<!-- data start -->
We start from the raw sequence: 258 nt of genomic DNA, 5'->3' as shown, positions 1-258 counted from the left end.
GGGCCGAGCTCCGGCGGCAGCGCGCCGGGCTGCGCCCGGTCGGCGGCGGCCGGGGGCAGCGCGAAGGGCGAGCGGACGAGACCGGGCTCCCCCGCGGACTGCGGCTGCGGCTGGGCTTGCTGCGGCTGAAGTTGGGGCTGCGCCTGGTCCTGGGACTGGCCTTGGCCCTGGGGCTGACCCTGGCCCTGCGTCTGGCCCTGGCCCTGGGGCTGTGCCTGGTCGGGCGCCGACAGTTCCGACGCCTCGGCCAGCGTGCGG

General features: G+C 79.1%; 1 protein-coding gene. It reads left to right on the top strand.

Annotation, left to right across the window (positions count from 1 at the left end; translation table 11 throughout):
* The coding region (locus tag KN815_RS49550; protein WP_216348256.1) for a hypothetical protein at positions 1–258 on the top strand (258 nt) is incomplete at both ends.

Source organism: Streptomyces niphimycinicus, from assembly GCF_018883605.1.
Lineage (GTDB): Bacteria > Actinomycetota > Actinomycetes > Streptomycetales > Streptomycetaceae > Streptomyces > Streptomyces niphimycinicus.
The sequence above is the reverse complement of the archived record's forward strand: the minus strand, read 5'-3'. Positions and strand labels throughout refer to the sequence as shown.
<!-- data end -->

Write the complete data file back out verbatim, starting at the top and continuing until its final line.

We start from the raw sequence: 258 nt of genomic DNA, 5'->3' as shown, positions 1-258 counted from the left end.
GGGCCGAGCTCCGGCGGCAGCGCGCCGGGCTGCGCCCGGTCGGCGGCGGCCGGGGGCAGCGCGAAGGGCGAGCGGACGAGACCGGGCTCCCCCGCGGACTGCGGCTGCGGCTGGGCTTGCTGCGGCTGAAGTTGGGGCTGCGCCTGGTCCTGGGACTGGCCTTGGCCCTGGGGCTGACCCTGGCCCTGCGTCTGGCCCTGGCCCTGGGGCTGTGCCTGGTCGGGCGCCGACAGTTCCGACGCCTCGGCCAGCGTGCGG

General features: G+C 79.1%; 1 protein-coding gene. It reads left to right on the top strand.

Annotation, left to right across the window (positions count from 1 at the left end; translation table 11 throughout):
* The coding region (locus tag KN815_RS49550; protein WP_216348256.1) for a hypothetical protein at positions 1–258 on the top strand (258 nt) is incomplete at both ends.

Source organism: Streptomyces niphimycinicus, from assembly GCF_018883605.1.
Lineage (GTDB): Bacteria > Actinomycetota > Actinomycetes > Streptomycetales > Streptomycetaceae > Streptomyces > Streptomyces niphimycinicus.
The sequence above is the reverse complement of the archived record's forward strand: the minus strand, read 5'-3'. Positions and strand labels throughout refer to the sequence as shown.